• calibrate
  • Though the ISF popularized the value of professional video calibration, in recent years the equipment necessary to carry out the necessary tasks has become inexpensive enough that enthusiasts and prosumers have been empowered to calibrate their own displays. (wikipedia.org)
  • Laboratory standard microphones calibrated using this method are used in-turn to calibrate other microphones using comparison calibration techniques ('secondary calibration'), referencing the output of the 'test' microphone against that of the reference laboratory standard microphone. (wikipedia.org)
  • The Corona Satellite Calibration Targets are 272 concrete markers in and around Casa Grande, Arizona that helped to calibrate camera photos on the Corona spy satellite program. (wikipedia.org)
  • Remaining Corona Satellite Calibration Targets - Google map of 145 remaining markers which formed a grid, used from 1959 to 1972 to calibrate the Corona spy satellite cameras, by Andrei Conovaloff, 2018. (wikipedia.org)
  • sensor
  • Spectral data acquired by satellite sensors are influenced by a number of factors, such as atmospheric absorption and scattering, sensor-target-illumination geometry, sensor calibration, and image data processing procedures, which tend to change through times (Teillet, 1986). (wikipedia.org)
  • In more general use, a calibration curve is a curve or table for a measuring instrument which measures some parameter indirectly, giving values for the desired quantity as a function of values of sensor output. (wikipedia.org)
  • 9001
  • Our comprehensive certification and calibration services ensure that your products meet all relevant regulations, and compliance is recognised with the ISO 9001 certificate, valid for 12 months. (intertek.com)
  • The National Calibration Reference Centre (NCRC) was registered to ISO 9001:2000 by the Canadian General Services Board (CGSB) in December 2003. (wikipedia.org)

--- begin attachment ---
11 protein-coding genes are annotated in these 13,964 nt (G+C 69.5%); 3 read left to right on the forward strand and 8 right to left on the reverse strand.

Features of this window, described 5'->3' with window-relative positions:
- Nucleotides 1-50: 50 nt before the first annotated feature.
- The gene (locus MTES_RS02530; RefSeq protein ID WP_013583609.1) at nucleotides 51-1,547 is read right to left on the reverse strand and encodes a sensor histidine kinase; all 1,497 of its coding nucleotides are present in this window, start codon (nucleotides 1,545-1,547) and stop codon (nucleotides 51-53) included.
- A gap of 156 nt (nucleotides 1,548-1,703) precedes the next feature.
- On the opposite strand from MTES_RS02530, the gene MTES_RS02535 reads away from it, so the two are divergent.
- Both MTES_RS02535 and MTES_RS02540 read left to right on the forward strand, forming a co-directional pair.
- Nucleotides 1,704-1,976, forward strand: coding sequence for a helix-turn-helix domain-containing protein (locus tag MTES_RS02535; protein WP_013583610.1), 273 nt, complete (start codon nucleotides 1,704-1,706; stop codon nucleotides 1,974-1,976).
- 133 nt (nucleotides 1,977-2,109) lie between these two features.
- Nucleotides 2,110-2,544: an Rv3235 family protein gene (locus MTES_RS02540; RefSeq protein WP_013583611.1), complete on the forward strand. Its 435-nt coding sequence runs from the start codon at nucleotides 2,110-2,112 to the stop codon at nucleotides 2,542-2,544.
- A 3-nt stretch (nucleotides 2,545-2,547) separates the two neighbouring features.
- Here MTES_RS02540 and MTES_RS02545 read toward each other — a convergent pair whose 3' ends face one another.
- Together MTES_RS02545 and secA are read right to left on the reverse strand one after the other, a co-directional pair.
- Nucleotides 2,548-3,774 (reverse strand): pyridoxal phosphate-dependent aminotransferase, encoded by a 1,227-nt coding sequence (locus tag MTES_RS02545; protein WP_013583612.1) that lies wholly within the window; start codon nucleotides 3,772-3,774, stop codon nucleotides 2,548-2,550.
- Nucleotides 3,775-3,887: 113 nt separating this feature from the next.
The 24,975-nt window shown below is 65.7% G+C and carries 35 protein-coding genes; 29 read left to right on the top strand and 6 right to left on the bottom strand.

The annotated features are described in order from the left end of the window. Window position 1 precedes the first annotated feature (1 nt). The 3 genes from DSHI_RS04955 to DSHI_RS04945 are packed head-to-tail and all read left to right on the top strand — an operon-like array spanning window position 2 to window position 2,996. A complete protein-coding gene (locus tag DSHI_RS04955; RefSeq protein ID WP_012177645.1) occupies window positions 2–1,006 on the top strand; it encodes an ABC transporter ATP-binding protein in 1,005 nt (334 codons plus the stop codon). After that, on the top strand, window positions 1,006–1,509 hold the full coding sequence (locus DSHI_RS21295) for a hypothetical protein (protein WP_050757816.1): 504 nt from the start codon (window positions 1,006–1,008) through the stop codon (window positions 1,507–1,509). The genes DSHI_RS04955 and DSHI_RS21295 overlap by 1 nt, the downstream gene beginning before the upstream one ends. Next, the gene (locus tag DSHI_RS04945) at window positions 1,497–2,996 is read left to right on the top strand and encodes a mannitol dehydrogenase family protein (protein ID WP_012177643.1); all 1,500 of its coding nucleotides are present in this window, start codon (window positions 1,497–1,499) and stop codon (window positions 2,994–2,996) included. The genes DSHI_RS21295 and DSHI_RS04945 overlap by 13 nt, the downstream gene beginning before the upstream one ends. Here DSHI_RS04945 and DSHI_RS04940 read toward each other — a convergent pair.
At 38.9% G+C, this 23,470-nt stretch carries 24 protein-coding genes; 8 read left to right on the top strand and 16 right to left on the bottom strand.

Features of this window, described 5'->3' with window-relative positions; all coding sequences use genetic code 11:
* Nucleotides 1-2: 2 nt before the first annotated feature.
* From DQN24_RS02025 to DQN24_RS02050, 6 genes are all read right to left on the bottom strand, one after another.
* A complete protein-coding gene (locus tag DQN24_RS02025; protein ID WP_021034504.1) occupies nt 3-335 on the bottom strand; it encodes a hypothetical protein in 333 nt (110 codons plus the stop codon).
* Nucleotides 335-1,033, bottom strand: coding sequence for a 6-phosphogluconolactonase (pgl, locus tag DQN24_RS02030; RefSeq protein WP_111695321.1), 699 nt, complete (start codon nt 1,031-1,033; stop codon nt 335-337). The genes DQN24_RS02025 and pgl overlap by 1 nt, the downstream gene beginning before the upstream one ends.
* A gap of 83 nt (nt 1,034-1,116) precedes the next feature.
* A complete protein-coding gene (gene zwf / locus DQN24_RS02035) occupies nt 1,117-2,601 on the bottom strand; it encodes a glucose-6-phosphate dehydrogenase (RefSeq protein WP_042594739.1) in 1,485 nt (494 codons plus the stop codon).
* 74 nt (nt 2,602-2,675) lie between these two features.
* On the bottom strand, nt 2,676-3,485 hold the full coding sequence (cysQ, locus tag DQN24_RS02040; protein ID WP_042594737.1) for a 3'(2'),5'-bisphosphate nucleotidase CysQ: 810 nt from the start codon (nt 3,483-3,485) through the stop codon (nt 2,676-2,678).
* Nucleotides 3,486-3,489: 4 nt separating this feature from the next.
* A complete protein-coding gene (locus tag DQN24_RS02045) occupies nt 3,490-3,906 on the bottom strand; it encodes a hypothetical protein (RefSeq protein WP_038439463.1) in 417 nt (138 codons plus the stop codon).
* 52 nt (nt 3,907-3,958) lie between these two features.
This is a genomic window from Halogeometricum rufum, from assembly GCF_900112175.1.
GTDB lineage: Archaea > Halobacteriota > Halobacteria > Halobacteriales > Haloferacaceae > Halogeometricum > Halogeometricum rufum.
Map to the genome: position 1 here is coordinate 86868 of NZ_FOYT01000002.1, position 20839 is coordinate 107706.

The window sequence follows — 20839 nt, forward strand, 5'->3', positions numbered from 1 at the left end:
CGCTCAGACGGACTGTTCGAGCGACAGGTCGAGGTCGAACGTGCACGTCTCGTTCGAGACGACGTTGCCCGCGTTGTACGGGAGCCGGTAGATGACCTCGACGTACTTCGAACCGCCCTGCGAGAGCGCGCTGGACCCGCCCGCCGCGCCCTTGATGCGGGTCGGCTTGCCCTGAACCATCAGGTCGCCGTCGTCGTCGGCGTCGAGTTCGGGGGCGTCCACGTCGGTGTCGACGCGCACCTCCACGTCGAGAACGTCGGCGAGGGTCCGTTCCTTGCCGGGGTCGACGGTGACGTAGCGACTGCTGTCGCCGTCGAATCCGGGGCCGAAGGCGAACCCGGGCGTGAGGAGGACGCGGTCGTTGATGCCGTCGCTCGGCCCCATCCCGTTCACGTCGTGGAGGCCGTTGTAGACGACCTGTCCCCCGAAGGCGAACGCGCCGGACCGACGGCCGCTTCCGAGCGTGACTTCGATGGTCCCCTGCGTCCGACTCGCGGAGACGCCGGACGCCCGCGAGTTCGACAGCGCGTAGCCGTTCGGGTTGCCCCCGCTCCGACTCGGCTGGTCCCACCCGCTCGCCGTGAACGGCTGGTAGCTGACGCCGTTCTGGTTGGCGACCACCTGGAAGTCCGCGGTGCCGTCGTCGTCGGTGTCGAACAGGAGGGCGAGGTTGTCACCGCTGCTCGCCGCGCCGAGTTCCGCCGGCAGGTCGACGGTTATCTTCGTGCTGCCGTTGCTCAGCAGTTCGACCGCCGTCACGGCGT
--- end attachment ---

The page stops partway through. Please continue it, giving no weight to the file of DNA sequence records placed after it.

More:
• process
  • In personal development terms, calibration is the process of progressively refining your thoughts, attitudes, and behaviors until you shift your equilibrium to the point where you can consistently achieve the results you desire. (stevepavlina.com)
  • In the field of social dynamics, calibration is the process of learning how to meet new people, initiate conversations, keep conversations going, make new friends, get dates (second meetings), and basically achieve positive social interactions. (stevepavlina.com)
  • This definition states that the calibration process is purely a comparison, but introduces the concept of measurement uncertainty in relating the accuracies of the device under test and the standard. (wikipedia.org)
  • Besides the calibration of the robot, the calibration of its tools and the workpieces it works with (the so-called cell calibration) can minimize occurring inaccuracies and improve process security. (wikipedia.org)
  • Thus "calibration" can mean A reverse process to regression, where instead of a future dependent variable being predicted from known explanatory variables, a known observation of the dependent variables is used to predict a corresponding explanatory variable. (wikipedia.org)
  • In the special effects industry, camera auto-calibration is often part of the "Match Moving" process where a synthetic camera trajectory and intrinsic projection model are solved to reproject synthetic content into video. (wikipedia.org)
  • main
  • There are two main uses of the term calibration in statistics that denote special types of statistical inference problems. (wikipedia.org)
  • The main goals behind the implementation of the OTFC system are to take advantage of better calibration files and the much smaller storage area required if only raw files are kept in the archives. (wikipedia.org)
  • standard
  • These could include the National Physical Laboratory in the UK, PTB in Germany, NIST in the USA and the National Measurement Institute, Australia, where the reciprocity calibration (see below) is the internationally recognised means of realising the primary standard. (wikipedia.org)
  • Reciprocity calibration is currently the favoured primary standard for calibration of measurement microphones. (wikipedia.org)
  • In addition to having an in-house quality assurance program, Canadian Internal Dosimetry Services are required by the nuclear regulator, the Canadian Nuclear Safety Commission (CNSC), through its Regulatory Standard S-106: "Technical and Quality Assurance Standard for Dosimetry Services in Canada", to undergo independent testing by participating in the intercomparison programs provided by the National Calibration Reference Center for Bioassay and In Vivo Monitoring (NCRC). (wikipedia.org)
  • technical
  • Whenever this does happen, it must be in writing and authorized by a manager with the technical assistance of a calibration technician. (wikipedia.org)
  • NABL is an autonomous society providing Accreditation (Recognition) of Technical competence of a testing, calibration, medical laboratory & Proficiency testing provider (PTP) & Reference Material Producer (RMP) for a specific scope following IEC/ISO17025:2005, ISO 15189:2012, IEC/ISO 17043:2010 & IEC/ISO 17034:2016 Standards. (wikipedia.org)